When lead singer Alex Lora heard about the possibility of interpreters at the concert, he jumped at the chance. For Lora, it was the next step in a decades-long mission to elevate the stories of disabled people.

As part of the rollout for their 1994 album, “Una Rola Para los Minusválidos” (in English, “A Song for the Disabled”) they gave out over 1,000 wheelchairs to low-income disabled persons. The title track speaks to the ways that disabled people are equal despite facing more day-to-day struggles: “They feel and they vibe the same as you and me/though they are disabled/that has nothing to do with it.”

American Sign Language interpreter Neil Cordova demonstrates the fingerspelling of “music” in this long-exposure photo created at The Mercury News on June 20, 2024, in San Jose. (Dai Sugano/Bay Area News Group) 

“Music is a universal language, and it’s important that everyone, regardless of their hearing ability, can share in the experience and energy of our live performances,” said Lora. “They will feel like a part of it, which they haven’t been before … it’s going to be so awesome.”

Since El Tri sings almost entirely in Spanish, the team needed to find interpreters who were trilingual: fluent in Spanish, English, and ASL. So they tapped the group Pro Bono ASL. The group began as a grassroots effort to interpret at Black Lives Matter protests in LA and grew into a nationwide coalition of deaf and hearing interpreters who provide culturally competent interpretation to diverse communities of deaf people and have worked with the State of California, activists and artists as big as Bad Bunny and Shakira.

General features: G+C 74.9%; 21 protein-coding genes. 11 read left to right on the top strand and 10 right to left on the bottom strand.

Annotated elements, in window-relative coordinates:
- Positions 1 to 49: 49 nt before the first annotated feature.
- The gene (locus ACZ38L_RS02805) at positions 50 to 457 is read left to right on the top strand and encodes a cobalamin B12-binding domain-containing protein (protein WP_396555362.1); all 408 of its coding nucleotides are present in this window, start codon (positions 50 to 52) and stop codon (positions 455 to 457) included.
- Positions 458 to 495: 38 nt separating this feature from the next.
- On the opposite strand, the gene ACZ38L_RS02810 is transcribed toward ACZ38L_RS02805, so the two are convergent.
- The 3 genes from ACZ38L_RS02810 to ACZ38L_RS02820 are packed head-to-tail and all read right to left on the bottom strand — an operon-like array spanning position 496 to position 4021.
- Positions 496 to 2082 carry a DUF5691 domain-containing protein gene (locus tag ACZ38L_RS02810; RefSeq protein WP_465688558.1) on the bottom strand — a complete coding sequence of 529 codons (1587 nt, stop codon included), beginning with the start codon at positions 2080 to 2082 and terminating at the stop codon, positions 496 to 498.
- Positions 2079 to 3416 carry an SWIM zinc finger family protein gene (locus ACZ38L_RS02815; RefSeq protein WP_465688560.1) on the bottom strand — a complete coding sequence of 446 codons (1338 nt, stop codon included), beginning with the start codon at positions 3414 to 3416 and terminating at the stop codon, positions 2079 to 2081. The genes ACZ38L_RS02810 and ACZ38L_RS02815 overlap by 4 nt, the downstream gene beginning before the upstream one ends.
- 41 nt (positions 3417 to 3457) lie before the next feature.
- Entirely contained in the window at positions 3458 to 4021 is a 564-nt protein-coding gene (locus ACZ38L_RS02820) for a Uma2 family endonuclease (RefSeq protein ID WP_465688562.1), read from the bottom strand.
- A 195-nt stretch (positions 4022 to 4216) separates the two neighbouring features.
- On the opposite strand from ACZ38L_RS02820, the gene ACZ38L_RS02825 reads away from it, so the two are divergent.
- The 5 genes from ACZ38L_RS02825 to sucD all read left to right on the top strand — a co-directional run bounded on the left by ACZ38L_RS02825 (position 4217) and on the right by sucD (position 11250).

Often deaf people in Spanish-speaking communities lose out on everything from music to meetings and medical appointments because many ASL interpreters are unable to translate Spanish, said Pro Bono ASL founder Rorri Burton. “There’s so much richness that does not get lost,” she said. “Comcast set it up very intentionally to be a best-case scenario.”


American Sign Language interpreter Neil Cordova demonstrates ASL interpretation of the music of EL Tri in this long-exposure photo created at The Mercury News on June 20, 2024, in San Jose. (Dai Sugano/Bay Area News Group) 

Music interpretation goes far beyond simple translation of the lyrics. For this concert, the interpreters received the setlist weeks in advance and have been analyzing the lyrics, music and attitude of the songs. They use signs, facial expressions, rhythm, body language, and placement of signs together to convey meaning.

For “Triste Canción,” for example, the line “he is like the sea/ she is like the moon” becomes the signs for “[HE SAME (as) OCEAN/SHE SAME (as) MOON]. Cordova places the moon sign above him and the ocean sign below him, then shows the sign for “pull” between them to illustrate the subtext of the lyrics: the magnetic effect of the woman in the relationship.

“It’s more of painting a visual picture of what the lyrics are,” Cordova said. “It’s really about knowing the vibe – knowing what the artist is going for with their songs.”

Ayala says that in the end, the efforts are about providing equal access to the human experience of concertgoing. “It goes back to all of us having that joy and that experience together,” he said. “For all of us to enjoy ourselves, (that’s) the point, you know?”

El Tri plays at Music in the Park this Saturday at Cesar Chavez Plaza starting at 4 PM. Tickets start at $35. More information and tickets are available at

Neil Cordova provided sign language interpretation for the interview with Eduardo Ayala.

(Visited 1 times, 1 visits today)

Leave a Reply

Your email address will not be published. Required fields are marked *